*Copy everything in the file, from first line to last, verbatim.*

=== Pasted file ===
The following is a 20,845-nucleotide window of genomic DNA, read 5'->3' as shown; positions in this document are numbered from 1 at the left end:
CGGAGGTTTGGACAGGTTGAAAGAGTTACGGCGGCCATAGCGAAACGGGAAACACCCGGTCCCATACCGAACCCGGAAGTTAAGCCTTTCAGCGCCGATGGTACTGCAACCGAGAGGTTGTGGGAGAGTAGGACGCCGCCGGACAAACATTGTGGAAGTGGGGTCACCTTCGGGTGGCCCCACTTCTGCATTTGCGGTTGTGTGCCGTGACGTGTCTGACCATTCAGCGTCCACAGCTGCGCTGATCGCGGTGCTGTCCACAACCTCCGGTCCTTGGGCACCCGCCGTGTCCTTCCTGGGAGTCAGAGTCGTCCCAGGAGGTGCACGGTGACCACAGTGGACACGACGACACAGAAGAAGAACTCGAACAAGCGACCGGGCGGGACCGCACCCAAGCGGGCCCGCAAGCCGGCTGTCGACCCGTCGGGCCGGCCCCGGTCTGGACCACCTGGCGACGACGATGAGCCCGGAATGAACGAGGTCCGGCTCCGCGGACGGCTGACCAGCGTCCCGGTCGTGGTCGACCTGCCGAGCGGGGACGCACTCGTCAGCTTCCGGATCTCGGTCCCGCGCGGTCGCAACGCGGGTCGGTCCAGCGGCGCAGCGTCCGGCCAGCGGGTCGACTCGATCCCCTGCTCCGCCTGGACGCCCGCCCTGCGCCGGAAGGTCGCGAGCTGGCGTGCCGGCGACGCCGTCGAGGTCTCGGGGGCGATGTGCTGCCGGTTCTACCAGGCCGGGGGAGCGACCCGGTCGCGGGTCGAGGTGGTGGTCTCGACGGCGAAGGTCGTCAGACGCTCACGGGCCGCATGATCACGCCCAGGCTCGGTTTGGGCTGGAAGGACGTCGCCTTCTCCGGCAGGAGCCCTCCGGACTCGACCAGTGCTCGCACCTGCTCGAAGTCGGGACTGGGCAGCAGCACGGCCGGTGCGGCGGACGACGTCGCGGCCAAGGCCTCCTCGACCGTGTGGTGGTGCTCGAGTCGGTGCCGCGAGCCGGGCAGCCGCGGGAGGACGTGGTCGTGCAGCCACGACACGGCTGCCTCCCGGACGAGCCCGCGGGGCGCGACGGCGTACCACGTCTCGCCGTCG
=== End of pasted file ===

The following is a 20,845-nucleotide window of genomic DNA, read 5'->3' as shown; positions in this document are numbered from 1 at the left end:
CGGAGGTTTGGACAGGTTGAAAGAGTTACGGCGGCCATAGCGAAACGGGAAACACCCGGTCCCATACCGAACCCGGAAGTTAAGCCTTTCAGCGCCGATGGTACTGCAACCGAGAGGTTGTGGGAGAGTAGGACGCCGCCGGACAAACATTGTGGAAGTGGGGTCACCTTCGGGTGGCCCCACTTCTGCATTTGCGGTTGTGTGCCGTGACGTGTCTGACCATTCAGCGTCCACAGCTGCGCTGATCGCGGTGCTGTCCACAACCTCCGGTCCTTGGGCACCCGCCGTGTCCTTCCTGGGAGTCAGAGTCGTCCCAGGAGGTGCACGGTGACCACAGTGGACACGACGACACAGAAGAAGAACTCGAACAAGCGACCGGGCGGGACCGCACCCAAGCGGGCCCGCAAGCCGGCTGTCGACCCGTCGGGCCGGCCCCGGTCTGGACCACCTGGCGACGACGATGAGCCCGGAATGAACGAGGTCCGGCTCCGCGGACGGCTGACCAGCGTCCCGGTCGTGGTCGACCTGCCGAGCGGGGACGCACTCGTCAGCTTCCGGATCTCGGTCCCGCGCGGTCGCAACGCGGGTCGGTCCAGCGGCGCAGCGTCCGGCCAGCGGGTCGACTCGATCCCCTGCTCCGCCTGGACGCCCGCCCTGCGCCGGAAGGTCGCGAGCTGGCGTGCCGGCGACGCCGTCGAGGTCTCGGGGGCGATGTGCTGCCGGTTCTACCAGGCCGGGGGAGCGACCCGGTCGCGGGTCGAGGTGGTGGTCTCGACGGCGAAGGTCGTCAGACGCTCACGGGCCGCATGATCACGCCCAGGCTCGGTTTGGGCTGGAAGGACGTCGCCTTCTCCGGCAGGAGCCCTCCGGACTCGACCAGTGCTCGCACCTGCTCGAAGTCGGGACTGGGCAGCAGCACGGCCGGTGCGGCGGACGACGTCGCGGCCAAGGCCTCCTCGACCGTGTGGTGGTGCTCGAGTCGGTGCCGCGAGCCGGGCAGCCGCGGGAGGACGTGGTCGTGCAGCCACGACACGGCTGCCTCCCGGACGAGCCCGCGGGGCGCGACGGCGTACCACGTCTCGCCGTCG